You don't have to be a Park Slope stroller-pusher to appreciate the miniature victory French director Valrie Donzelli pulls off in her tale of parental anxiety. Obstacles abound from the get-go, starting with the writer, director and star's own tendency towards hypertweeness: After the film's couple, Romo (Elkam) and Juliet (Donzelli), meet cute at a house party, viewers are treated to an achingly hip montage of the twosome frolicking around Paris. A crying baby on the soundtrack interrupts the reverie, prompting typical bickering over their son, named---what else?---Adam, and a narration-heavy tour of life during toddlertime. (Someone's boned up on their Truffaut.) Then Romo notices some odd behavior in the child, and a doctor soon confirms the worst: The 18-month-old has a brain tumor. War has been declared.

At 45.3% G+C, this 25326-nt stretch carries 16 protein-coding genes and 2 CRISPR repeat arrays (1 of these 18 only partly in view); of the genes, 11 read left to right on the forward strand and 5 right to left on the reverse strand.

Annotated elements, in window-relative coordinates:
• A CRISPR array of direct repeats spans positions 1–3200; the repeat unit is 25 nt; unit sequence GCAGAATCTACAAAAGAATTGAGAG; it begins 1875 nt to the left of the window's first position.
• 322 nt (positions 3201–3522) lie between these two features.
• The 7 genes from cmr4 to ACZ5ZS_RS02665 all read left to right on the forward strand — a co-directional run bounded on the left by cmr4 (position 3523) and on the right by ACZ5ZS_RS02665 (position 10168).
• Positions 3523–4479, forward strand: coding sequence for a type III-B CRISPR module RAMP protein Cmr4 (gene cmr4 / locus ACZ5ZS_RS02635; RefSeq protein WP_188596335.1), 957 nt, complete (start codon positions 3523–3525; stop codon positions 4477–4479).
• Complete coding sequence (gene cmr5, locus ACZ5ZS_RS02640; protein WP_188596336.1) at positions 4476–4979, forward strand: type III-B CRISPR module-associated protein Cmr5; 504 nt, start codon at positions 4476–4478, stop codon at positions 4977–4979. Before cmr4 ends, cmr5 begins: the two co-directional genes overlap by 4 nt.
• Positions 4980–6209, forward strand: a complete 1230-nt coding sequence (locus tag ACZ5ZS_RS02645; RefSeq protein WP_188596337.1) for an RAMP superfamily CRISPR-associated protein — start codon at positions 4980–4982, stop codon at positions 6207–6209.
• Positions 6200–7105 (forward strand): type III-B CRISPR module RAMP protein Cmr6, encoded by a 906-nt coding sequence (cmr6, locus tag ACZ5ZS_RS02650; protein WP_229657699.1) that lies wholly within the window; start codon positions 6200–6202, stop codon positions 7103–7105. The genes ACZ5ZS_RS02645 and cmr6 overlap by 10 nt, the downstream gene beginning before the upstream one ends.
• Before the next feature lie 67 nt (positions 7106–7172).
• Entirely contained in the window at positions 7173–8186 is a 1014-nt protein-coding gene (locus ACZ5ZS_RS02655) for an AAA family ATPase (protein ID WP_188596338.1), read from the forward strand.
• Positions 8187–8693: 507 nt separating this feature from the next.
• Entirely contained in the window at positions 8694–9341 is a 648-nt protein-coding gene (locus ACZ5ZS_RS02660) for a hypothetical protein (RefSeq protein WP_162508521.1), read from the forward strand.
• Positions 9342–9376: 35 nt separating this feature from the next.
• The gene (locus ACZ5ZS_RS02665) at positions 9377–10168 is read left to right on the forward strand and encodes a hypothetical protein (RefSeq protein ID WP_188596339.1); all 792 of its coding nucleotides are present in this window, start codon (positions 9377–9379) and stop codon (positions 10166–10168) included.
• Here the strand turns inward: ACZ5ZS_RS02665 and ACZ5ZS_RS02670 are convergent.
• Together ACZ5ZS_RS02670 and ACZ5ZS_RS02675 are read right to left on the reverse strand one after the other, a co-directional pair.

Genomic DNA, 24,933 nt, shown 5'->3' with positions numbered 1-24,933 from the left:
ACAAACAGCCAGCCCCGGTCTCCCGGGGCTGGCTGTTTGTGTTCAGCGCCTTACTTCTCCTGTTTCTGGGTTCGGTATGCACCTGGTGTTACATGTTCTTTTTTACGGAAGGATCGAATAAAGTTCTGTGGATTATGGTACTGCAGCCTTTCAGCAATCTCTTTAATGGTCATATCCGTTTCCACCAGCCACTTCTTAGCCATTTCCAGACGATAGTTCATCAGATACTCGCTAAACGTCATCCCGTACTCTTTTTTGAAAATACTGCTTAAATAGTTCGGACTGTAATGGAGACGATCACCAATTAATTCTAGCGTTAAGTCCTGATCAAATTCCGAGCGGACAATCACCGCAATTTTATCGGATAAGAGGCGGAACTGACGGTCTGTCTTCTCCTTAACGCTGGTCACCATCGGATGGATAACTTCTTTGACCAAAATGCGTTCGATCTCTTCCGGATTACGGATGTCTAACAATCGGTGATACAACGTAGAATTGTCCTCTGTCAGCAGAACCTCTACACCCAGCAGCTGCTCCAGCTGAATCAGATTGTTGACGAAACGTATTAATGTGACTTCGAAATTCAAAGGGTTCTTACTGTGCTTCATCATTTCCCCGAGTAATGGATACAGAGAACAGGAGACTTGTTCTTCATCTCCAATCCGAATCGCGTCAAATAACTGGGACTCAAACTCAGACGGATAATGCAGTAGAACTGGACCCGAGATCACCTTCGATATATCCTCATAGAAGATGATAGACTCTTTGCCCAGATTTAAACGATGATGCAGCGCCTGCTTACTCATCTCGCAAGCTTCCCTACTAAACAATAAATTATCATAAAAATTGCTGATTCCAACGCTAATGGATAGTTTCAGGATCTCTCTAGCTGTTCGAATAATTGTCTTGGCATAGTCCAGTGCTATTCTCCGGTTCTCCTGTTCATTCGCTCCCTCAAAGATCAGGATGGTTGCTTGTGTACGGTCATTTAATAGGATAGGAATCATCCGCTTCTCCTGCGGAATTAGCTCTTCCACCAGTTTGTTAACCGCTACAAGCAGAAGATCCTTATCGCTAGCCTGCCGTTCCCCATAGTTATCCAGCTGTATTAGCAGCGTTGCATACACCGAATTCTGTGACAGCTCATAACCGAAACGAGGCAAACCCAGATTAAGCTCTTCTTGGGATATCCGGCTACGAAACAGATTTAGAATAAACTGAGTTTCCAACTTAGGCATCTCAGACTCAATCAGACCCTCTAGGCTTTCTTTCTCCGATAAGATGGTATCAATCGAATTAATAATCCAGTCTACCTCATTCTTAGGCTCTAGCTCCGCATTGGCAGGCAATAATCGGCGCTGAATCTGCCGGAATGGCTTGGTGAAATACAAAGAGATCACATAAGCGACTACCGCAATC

This is the point at which most films would start scrupulously wringing every emotional moment for maximum cancersploitation. Instead, Donzelli gives Mere and Pere a moment to break down, and then the two steel themselves for a brutal fight. Friends and family circle the wagons; not even France's frustrating health-care system weakens their resolve. The longer Romo and Juliet endure, the more this medical drama gently brushes aside every anticipated disease-of-the-week clich. (That the former real-life couple actually went through a comparable ordeal only heightens a nightmarish sense of verisimilitude.) Parenting relies on stamina as much as compassion, and Donzelli has, against all odds, crafted a genuinely moving ode to both the tenacity of filial love under extreme circumstances and the toll it extracts. Consider this a coup.
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